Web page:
Developing precision medicine for sleep apnea with AI support
Researchers at the University of Gothenburg are part of a major new European Union project that will identify different subgroups of obstructive sleep apnea using artificial intelligence. Identification of what are known as phenotypes is a prerequisite for the development of precision medicine for sleep apnea. The project will also make diagnostics more accessible.
Sleep Revolution, a large European Union project led by researchers at Reykjavik University, recently received the equivalent of more than SEK 150 million from the EU, and part of this grant will fund a young researcher at the University of Gothenburg.
The EU project uses an enthusiastic and well-functioning network of sleep researchers throughout Europe. For many years, the driving force behind the network has been Jan Hedner and Ludger Grote, apnea researchers at the University of Gothenburg and chief physicians within sleep medicine at Sahlgrenska University Hospital.
“The collaboration with the network adds a lot of joy to my professional daily life. Learning new things from each other is stimulating for us, and the attitude among colleagues is generous and creative,” says Ludger Grote. “I especially enjoy seeing how the network has attracted many new young researchers to the field and also given more senior researchers the opportunity to qualify for professorships at their universities.”
A joint database
Although it has had no separate funding, the network has been able to build a large joint database with data on 40,000 patients with sleep apnea. The European Sleep Apnea Database (ESADA) has resulted in a large number of scholarly publications in recent years, including those linking sleep apnea and cardiovascular disease.
Both the database itself and the research network are an important basis for the major new EU project. It involves almost 40 international partners from both universities and industry and aims to revolutionize research, diagnosis and treatment for obstructive sleep apnea and related disorders. The project will develop machine learning techniques, which can digest the enormous amounts of data and find patterns in it to identify the subgroups of the disease that have already begun to crystallize in apnea research.
Treatment with a CPAP (Continuous Positive Airway Pressure) mask or dental guard is often effective, and medications are also under development, says Jan Hedner:
“Treatments work differently for different people with obstructive sleep apnea. As in the case of many other diseases, precision medicine is the next logical step. Thanks to the large quantity of data we have collected, algorithms will be able to help us identify at least four or five subgroups of sleep apnea, which will probably also require different types of treatment.”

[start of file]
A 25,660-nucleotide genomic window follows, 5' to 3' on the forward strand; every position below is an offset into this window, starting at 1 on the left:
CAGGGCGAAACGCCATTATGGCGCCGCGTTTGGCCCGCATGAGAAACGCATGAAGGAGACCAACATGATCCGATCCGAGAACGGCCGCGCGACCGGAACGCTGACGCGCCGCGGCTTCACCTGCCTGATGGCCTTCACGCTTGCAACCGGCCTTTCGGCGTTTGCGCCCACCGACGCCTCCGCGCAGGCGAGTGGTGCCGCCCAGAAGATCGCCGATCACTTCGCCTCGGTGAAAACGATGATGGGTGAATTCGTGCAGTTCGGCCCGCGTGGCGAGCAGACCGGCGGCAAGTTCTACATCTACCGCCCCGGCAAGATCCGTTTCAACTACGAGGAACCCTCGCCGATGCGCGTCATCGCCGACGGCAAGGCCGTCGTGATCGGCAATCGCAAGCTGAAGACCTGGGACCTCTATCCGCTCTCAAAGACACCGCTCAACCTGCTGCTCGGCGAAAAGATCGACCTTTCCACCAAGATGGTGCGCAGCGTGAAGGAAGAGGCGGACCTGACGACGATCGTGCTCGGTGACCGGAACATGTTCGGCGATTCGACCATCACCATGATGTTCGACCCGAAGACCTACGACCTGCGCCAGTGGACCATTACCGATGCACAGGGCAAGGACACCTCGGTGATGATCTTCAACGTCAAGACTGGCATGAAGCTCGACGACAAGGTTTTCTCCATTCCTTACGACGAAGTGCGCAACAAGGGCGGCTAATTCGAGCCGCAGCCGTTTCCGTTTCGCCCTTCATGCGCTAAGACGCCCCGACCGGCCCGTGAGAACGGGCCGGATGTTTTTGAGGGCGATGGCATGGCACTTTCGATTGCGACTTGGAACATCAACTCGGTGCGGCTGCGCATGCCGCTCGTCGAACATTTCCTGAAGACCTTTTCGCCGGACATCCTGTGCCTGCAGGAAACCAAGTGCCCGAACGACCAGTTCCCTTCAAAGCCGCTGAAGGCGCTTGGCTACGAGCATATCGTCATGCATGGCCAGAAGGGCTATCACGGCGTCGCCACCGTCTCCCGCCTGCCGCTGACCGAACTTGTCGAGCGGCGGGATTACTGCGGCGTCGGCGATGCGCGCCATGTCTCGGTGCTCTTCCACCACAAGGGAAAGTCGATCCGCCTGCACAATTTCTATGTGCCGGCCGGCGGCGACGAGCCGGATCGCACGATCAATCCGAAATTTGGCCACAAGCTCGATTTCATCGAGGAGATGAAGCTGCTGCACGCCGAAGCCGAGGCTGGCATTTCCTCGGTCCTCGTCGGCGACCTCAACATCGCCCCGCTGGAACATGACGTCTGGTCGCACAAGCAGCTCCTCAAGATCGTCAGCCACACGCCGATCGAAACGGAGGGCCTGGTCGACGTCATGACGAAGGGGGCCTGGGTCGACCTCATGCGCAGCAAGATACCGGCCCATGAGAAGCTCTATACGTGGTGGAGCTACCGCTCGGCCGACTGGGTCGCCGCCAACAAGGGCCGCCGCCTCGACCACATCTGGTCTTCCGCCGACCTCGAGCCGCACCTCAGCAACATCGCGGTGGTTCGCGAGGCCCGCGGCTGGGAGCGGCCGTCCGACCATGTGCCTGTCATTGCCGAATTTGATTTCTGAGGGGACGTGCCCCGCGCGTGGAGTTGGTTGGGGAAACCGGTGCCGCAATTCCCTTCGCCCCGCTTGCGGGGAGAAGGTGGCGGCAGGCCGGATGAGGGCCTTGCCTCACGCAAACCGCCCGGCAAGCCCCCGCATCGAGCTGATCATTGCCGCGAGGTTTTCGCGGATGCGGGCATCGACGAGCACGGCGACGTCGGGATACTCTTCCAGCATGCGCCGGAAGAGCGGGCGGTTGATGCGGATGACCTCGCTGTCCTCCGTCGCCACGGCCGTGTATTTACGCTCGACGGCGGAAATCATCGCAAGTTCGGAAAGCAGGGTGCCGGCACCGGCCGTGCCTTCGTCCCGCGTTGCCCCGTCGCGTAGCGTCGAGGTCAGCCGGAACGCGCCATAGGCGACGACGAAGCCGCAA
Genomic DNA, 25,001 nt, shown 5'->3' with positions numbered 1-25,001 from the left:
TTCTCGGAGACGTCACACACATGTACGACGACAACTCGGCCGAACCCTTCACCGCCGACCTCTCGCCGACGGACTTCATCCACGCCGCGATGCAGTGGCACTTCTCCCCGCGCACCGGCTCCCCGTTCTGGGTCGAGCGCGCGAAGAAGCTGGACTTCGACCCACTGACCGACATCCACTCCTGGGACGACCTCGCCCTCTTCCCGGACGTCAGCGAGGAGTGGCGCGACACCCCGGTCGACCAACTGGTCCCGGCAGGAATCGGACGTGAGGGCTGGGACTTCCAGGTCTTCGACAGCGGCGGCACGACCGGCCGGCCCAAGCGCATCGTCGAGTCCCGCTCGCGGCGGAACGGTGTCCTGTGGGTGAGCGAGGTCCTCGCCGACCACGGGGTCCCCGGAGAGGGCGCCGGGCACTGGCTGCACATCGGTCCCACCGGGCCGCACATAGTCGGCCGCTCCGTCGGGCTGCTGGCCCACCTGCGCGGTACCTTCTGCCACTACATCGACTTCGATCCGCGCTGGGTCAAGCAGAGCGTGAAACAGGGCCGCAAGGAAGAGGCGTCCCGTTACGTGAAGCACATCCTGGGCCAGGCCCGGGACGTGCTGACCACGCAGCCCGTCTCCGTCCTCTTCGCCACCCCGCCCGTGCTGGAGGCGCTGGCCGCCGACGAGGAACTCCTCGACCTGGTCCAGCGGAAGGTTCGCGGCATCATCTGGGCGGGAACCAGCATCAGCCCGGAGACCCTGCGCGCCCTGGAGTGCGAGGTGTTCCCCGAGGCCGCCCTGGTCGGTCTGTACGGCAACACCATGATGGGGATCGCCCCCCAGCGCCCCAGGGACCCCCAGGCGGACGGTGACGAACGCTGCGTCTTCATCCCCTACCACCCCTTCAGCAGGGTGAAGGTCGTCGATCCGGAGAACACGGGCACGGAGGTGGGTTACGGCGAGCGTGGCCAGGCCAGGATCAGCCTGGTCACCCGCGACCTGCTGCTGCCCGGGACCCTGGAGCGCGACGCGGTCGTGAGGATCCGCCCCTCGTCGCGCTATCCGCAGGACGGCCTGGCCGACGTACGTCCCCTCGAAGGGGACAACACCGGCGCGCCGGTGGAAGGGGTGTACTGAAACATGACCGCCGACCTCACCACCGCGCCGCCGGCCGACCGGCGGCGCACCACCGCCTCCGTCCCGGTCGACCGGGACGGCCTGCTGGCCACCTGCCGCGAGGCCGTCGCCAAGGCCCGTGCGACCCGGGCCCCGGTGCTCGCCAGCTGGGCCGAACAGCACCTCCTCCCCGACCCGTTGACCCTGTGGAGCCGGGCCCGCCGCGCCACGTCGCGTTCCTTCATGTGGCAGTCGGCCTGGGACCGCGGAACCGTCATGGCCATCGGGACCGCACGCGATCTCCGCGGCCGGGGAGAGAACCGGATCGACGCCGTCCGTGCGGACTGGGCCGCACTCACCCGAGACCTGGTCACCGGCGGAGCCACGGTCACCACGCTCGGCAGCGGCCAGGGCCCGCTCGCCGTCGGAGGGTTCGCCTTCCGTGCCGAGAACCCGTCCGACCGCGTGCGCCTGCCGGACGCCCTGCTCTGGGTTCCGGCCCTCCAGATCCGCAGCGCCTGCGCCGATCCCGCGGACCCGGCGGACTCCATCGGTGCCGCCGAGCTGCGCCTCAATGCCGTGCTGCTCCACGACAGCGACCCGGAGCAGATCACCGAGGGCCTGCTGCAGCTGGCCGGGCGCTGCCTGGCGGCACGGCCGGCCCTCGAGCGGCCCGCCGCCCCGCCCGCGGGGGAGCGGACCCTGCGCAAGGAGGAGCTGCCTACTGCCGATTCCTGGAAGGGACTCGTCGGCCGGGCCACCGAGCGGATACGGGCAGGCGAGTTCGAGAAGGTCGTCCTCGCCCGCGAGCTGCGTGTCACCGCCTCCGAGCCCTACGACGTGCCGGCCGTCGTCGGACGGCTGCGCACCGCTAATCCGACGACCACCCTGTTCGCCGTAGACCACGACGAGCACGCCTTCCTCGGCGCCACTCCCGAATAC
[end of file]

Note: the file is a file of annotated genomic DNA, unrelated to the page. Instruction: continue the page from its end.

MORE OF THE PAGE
AI and SCAPIS
The sleep medicine research team in Gothenburg has already started working with artificial intelligence (AI) to process data from more than 6,000 research participants in the Swedish CArdioPulmonary bioImage Study (SCAPIS). For some time the Gothenburg researchers, working along with Chalmers University of Technology, have also included a doctoral student with a mathematics background, who works with algorithms in data volumes for sleep apnea.
“The algorithms we work with so far find patterns retrospectively, but as time goes by, they also need to be tested prospectively to validate that they also work in field conditions,” says Hedner.
An advanced wristwatch
People with sleep apnea have short, repeated interruptions of breathing when they sleep, which interferes with sleep. Besides causing daytime drowsiness and fatigue, sleep apnea exposes people to the risk of several serious diseases, such as high blood pressure, heart attack and stroke.
People being evaluated for sleep apnea may need to sleep overnight in a sleep laboratory or borrow measuring equipment to use at home. But the technology is cumbersome and needs to be more convenient to use. A business partner in the EU project has developed a prototype for an advanced wristwatch that can measure heart rate, respiration, oxygenation and other parameters while the patient sleeps at home.
“Some technical development needs to be done, but then it becomes our task to evaluate the watch for clinical use,” says Grote.
“We sleep a third of our lives, and I would like to emphasize that nighttime represents an unused window for medical examinations, which can also be carried out over long periods. We believe that the risk factors that can be measured with the watch could also be applied to assessing the risk of completely different diseases at an early stage so they can be prevented.”
Early apnea research
There has been a dramatic improvement of understanding about sleep apnea, and Jan Hedner has been involved almost from the start. One of the first articles on treatment with a CPAP mask captured his interest in the early 1980s. This led to the Gothenburg sleep laboratory’s early adoption of the new technology as one of the first laboratories of its kind in the world:
“I remember that when a colleague and I speculated about how many patients we would need to diagnose and treat, we agreed that it could probably amount to about a few hundred. Today there are about 40,000 people in Region Västra Götaland alone being treated with an apnea dental guard or CPAP mask, which probably has prevented both traffic accidents due to falling asleep behind the wheel and several cases of stroke and heart attack, saving many people from premature death.”